Yesterday evening was my adjournment debate on orthopaedic services at Ipswich Hospital. And I called on the Health Minister to carefully look into the plans to move elective orthopaedic surgery away from Ipswich Hospital to a new centre in Colchester and meet with me again to discuss my concerns ahead of the decision on the plans on July 14th.
Public opposition to what can only be described as a downgrade to our hospital is overwhelming, and frankly the local NHS management have had their head stuck in the sand when they haven’t been openly dismissing the public’s concerns. It was therefore only appropriate to raise as many of these concerns as I could in the House yesterday evening and bring them publicly to the Government’s attention.
I said when I stood for election that I would always fight with everything I had for Ipswich’s interests and the campaign to keep elective orthopaedic surgery at Ipswich Hospital doesn’t end here. Waiting times and cancellations to planned hip and knee replacement must be tackled, but in a way which keep services local to the people who need them. And I’ll continue to fight these plans at every opportunity locally and in Parliament, and make the case for new ones where neither Ipswich nor Colchester has to lose out.
Some good news! Yesterday I was informed that I’ve been successful in securing an adjournment debate on this issue for this coming Tuesday. This will be a special debate about orthopaedic services at Ipswich Hospital at the end of the days sitting in Parliament that will take place in the House of Commons Chamber. The relevant Government Minister will be in attendance throughout as well as other MPs. This is a significant development and will enable me to go into great detail about all the various reasons why the proposal to strip Ipswich Hospital of its elective Orthopaedic services should not go ahead. This represents the best opportunity head to outline our case. I will provide more details over the coming days.
Getting young people with special educational needs and other disabilities the support they need is something that is very close to my heart as someone who struggled with dyslexia and dyspraxia at school. And in Parliament today I raised the Sir Bobby Robson School in Ipswich which will open its doors for the first time in September to youngsters with social, emotional and mental health needs.
I’ve had the privilege of being asked to become an Associate Governor at the School and I know that the excellent team at the School are working incredibly hard to welcome pupils in the best way possible given the particular disruption caused to vulnerable youngsters by Covid-19. They plan to take an almost therapeutic approach to helping them integrate back into school life with a clear focus on pupil well-being.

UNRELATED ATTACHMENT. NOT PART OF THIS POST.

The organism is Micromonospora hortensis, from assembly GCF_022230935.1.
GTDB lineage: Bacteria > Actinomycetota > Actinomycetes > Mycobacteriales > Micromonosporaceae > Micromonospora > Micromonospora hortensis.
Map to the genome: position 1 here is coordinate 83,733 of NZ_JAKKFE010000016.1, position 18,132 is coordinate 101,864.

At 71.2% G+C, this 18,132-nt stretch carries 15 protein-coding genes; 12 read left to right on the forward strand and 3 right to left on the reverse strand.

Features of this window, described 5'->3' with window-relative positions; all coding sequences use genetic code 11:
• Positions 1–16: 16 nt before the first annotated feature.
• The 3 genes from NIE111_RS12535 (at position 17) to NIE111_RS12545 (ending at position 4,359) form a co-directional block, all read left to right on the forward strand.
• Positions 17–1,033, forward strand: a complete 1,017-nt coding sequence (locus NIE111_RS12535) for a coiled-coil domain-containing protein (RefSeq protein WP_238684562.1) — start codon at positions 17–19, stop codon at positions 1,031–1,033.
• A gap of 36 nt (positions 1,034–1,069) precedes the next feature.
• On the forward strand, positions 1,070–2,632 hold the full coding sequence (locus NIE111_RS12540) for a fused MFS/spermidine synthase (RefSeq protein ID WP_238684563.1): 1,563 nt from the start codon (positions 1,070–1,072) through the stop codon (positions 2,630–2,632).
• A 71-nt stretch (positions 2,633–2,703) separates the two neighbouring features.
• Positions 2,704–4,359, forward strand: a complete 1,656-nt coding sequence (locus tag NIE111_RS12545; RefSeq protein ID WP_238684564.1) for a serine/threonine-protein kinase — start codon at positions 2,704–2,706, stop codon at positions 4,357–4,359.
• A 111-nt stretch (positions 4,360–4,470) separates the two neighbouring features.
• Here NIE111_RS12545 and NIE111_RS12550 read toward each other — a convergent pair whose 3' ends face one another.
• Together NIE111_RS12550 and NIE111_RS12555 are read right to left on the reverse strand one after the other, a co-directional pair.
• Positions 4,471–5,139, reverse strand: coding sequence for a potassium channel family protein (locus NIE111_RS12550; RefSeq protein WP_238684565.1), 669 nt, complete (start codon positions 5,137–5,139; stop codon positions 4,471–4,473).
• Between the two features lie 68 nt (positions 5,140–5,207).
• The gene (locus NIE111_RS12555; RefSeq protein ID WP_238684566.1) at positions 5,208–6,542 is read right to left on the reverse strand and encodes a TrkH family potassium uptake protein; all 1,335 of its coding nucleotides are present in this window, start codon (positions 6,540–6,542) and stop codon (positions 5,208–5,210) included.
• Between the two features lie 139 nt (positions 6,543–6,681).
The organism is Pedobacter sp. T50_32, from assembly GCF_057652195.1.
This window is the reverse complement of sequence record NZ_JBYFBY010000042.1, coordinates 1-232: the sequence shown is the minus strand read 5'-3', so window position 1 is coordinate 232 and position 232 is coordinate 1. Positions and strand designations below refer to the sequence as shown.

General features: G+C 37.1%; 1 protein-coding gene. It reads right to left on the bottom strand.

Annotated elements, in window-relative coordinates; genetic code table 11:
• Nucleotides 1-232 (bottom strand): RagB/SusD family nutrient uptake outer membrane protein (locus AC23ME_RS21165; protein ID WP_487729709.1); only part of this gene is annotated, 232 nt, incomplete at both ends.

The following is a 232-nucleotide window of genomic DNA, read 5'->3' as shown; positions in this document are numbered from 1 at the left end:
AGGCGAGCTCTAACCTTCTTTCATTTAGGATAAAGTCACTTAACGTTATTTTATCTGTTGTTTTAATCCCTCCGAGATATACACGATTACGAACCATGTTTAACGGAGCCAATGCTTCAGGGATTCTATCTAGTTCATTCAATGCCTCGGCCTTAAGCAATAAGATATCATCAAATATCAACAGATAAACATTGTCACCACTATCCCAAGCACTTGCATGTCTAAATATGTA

I called on the Secretary of State to provide the Sir Bobby Robson School and other special schools with the support and any external expertise they need to do this and ensure vulnerable young people have the brightest possible future.
I’ll continue to raise this issue on the Education Committee as well and I hope the Secretary of State will look closely at what exceptional support can be provided to get vulnerable young people’s education back on track with a particular focus on their well-being.
I’ve been contacted by the leadership of the Hospitals Trust asking me to share with them some of the messages I’ve received from constituents opposing the removal of elective orthopaedics from Ipswich Hospital and the creation of a new orthopaedic centre in Colchester. I hope none of you mind but I printed off some of the comments that have been made on my page just to give them a flavour.
They say the reason they want to see these comments is so they can address my constituents concerns. As you will see from the letter below the only way these concerns can be addressed is by the plans being 100% taken off the table!! In a matter of days almost 7,000 of you have signed the petition opposing the plans, I think there is a high chance this could be over 10,000 come the weekend.
Today I used a question in the Chamber to acknowledge the incredible efforts of Tavis Spencer Aitkens’ family to bring about positive changes following Tavis’s tragic death at the hands of gang violence.
Tavis’s step mum, Helen, has recently qualified as a youth worker and alongside Tavis’s father, Neville, they have set up the Reflections youth club in Ipswich to help prevent young people falling into crime.
I asked Justice Ministers to join me in recognising the work of Tavis’s family and the importance of bottom-up community action targeted at tackling the causes of knife crime and gang violence. And I’m glad the Minister responded by underlining the importance of cohesive communities to root out gang violence.
These crucial grassroots initiatives aimed at tackling the underlying issues behind crime must go hand-in-hand with a zero tolerance approach to crime. And I’ll continue to raise both elements of this approach in Parliament going forward.
I’ve also spoken to Tavis’s mum, Sharon, about the positive difference she would like to make. And I’ll support this in any way I can.